advice, article, assignment, association, attorney, best, big, blog, case, chassidy king, chat room, club, group, how to, law firm, litigation, make it through, paralegal, pointers, prepare, project, social forum, stress, survive, task, the paralegal society, tips, top, trial, work
By: Chassidy King
Today, we’re featuring a fun and candid post written by a new Guest Contributor named Chassidy. Several weeks ago, I found myself seated directly beside her at a monthly meeting held by the Indiana Paralegal Association. I didn’t know her. She didn’t know me. Clearly, neither of us missed a fabulous opportunity to network! Over a casual conversation and a plate of food, we managed to build a meaningful connection with that formerly unknown stranger dwelling alongside each of us (um, frosted, chocolate brownies always help to set the tone, in my humble opinion). I left that meeting with not only a sugar high, and extra motivation, but a new acquaintance who likes to write articles! Here’s her first.
Trials are serious business. They are stressful. Anyone who has been involved in one in any fashion knows this to be true. I have assisted with several trials in my 17 years in the legal field. For purposes of this article, I would like to focus on one that took place several years ago, out of state. I was asked to join the attorney for whom I worked to assist in a wrongful death trial.
My attorney indicated that the trial would last approximately 3 weeks and that it would be a great opportunity and experience for me. It is true – it was a great opportunity and experience for me. It was not true that the trial lasted 3 weeks. It was like Groundhog’s Day. Every day that plaintiff’s counsel went on after week three was more gruesome than the last. The trial spanned a total of 8 weeks. There was snow on the ground when we began and it was hot and 80-90 degrees when we finally left for good.
Our trial team consisted of lawyers, paralegals, and IT support from three different law firms as well as trial/jury consultants. The team from our firm was derived from two different offices.
Tip #1: No Task Assigned at Trial is Inconsequential to the Overall Success of the Team.
My official title at this firm was “Legal Secretary,” though I had the education and experience to work as a paralegal. Looking back, I am not entirely certain why he asked me to assist him at trial, except to be his personal assistant: doing his shopping, ordering and picking up dinner for the team of approximately 8-10 lawyers, preparing coffee at the courthouse for the trial team and clients, making sure our team had something to eat every day at lunch time; serving as liaison with the hotel staff, and various other menial tasks. None of those tasks are glamorous, but they all are necessary to preserving an attorney’s focus and energy on the trial.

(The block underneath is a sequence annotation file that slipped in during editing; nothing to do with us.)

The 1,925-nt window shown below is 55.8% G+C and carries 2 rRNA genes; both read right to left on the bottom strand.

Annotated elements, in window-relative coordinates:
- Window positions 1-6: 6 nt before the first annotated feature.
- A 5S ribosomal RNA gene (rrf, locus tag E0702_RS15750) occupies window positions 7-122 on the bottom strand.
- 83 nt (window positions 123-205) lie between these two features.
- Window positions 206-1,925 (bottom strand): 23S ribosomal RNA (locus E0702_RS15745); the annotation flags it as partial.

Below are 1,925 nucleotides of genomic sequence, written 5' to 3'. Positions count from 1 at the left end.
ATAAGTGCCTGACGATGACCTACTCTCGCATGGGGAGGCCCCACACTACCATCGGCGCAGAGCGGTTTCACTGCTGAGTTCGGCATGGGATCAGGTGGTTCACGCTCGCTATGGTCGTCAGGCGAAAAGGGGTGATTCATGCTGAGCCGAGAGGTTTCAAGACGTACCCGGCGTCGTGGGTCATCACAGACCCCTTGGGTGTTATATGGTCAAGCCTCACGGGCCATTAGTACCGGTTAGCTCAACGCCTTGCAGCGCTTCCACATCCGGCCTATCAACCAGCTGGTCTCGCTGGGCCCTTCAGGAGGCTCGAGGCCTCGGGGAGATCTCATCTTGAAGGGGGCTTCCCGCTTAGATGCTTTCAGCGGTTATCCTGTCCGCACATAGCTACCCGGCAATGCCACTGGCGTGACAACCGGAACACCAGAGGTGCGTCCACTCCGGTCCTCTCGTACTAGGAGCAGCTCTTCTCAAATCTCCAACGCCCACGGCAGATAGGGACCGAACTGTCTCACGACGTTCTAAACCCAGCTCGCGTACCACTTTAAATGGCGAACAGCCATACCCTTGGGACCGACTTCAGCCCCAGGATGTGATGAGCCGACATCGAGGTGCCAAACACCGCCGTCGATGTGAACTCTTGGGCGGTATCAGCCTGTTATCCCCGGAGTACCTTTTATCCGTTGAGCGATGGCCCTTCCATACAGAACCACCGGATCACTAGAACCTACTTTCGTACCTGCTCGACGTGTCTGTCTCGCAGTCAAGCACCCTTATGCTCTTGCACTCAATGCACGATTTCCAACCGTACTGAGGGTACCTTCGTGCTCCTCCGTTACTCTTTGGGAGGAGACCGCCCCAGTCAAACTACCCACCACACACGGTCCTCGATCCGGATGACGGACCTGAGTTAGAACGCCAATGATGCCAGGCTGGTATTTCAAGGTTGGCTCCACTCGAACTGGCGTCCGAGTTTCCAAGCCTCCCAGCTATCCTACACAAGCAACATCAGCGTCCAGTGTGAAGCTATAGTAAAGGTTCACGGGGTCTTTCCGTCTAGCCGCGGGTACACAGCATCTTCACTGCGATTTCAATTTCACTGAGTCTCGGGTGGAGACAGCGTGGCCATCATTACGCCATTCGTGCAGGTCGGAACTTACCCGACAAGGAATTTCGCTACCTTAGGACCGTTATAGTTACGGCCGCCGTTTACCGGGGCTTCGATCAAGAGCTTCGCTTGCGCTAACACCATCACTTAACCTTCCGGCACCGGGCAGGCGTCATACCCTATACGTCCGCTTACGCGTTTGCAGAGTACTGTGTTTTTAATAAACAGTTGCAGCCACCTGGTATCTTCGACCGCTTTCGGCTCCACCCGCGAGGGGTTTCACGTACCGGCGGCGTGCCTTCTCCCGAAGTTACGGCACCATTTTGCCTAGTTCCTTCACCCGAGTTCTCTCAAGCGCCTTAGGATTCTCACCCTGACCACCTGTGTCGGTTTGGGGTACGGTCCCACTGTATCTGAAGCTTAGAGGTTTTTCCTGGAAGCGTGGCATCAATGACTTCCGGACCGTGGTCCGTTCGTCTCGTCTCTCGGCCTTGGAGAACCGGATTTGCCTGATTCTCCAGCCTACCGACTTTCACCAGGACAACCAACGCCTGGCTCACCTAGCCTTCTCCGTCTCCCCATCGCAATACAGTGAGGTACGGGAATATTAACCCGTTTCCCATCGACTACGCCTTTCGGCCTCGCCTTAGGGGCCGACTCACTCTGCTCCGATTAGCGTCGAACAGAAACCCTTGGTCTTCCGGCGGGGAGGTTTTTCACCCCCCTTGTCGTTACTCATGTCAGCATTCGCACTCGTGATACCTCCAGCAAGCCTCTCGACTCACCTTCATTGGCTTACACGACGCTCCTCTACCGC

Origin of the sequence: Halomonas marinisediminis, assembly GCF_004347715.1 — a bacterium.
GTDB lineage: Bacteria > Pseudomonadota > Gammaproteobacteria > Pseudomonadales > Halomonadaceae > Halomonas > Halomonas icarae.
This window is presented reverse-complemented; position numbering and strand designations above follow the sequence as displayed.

My attorney needs freshly pressed suits. Therefore, trips to dry cleaners are in order. He needs shaving cream. Okay…no problem! I’m not above doing those things. Though, when I found myself without work, I decided to address my attorney by telling him that I can do more; that I could be an even more meaningful member of the team. He agreed and asked me to assist him by taking notes during witness preparation.
Tip #2: Never Assume You Know What Someone Else is Doing or Has Done.
Chances are, every member of the trial team is doing his or her personal best to get whatever needs doing done.
My very first evening (the Sunday before trial started), I entered our war room and was asked to bates label tens of thousands of pages of documents to be produced to the opposing side the next morning. I put stickers on documents until approximately midnight. At midnight, I drove an hour to the nearest 24 hour FedEx/Kinkos location to have copies made of the documents. The city we were in was very small and did not have a 24 hour reproduction center. (Even though it lacked a lot of the conveniences we were used to, it did have a certain charm about it.)
I returned to my hotel room, took a few hours rest, rose again at around 5:00 a.m., drove the hour back to the FedEx to pick up our copies – in my pajamas – only to learn that FedEx had not completed the job. The documents had to be produced. I did what any good legal support professional would do: I stood at a copier for the next two hours making copies – in my pajamas. Trial was to begin at 9:00 a.m. At around 7:30 a.m., I found that I had missed calls from the paralegal from our sister office asking where I was with the copies. When I tried to return those calls, they went unanswered, presumably because she was busy getting things ready for the first day.
Finally, after completing the copying, I made my way back to the hotel and was scolded by my firm’s IT person for not being “ready to go” to the court (remember, I was still in my pajamas and had not even showered yet). I explained the situation to her, but frankly, I believe my explanation fell on deaf ears. I understand though. To this day, I am not sure if anyone else on our team knows what happened that morning. I suspect they all think I was not taking the assignment seriously. I can assure you, my pajamas and I took the task deathly serious. This leads me to Tip #3.
Tip #3: Do Not Allow Negative Interactions to Bring You Down.